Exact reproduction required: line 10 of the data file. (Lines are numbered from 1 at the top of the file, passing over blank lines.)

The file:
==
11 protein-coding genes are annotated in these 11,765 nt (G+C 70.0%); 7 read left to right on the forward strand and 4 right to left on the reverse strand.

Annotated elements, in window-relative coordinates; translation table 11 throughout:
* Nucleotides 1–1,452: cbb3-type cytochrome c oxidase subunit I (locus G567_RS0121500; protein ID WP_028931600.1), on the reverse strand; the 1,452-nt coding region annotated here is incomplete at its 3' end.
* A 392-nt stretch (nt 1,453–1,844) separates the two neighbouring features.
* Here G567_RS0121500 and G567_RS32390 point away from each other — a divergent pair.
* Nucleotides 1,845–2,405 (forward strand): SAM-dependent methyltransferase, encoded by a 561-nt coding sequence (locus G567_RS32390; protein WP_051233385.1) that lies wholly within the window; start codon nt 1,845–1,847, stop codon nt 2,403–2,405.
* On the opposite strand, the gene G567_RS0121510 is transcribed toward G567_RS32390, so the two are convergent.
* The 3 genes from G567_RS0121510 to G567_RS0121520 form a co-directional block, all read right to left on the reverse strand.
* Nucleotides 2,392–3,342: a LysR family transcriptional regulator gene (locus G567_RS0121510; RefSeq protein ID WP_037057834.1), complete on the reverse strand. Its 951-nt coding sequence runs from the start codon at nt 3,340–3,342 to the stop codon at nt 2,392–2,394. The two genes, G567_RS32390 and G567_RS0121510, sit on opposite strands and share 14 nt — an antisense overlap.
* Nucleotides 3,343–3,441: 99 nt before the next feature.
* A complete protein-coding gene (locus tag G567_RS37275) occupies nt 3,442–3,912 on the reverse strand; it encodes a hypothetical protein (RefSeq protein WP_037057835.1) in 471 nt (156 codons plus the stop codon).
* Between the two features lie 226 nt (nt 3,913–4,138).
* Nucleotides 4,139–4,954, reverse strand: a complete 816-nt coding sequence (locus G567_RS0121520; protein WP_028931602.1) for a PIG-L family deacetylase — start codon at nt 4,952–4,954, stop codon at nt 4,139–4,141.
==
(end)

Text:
* Nucleotides 3,343–3,441: 99 nt before the next feature.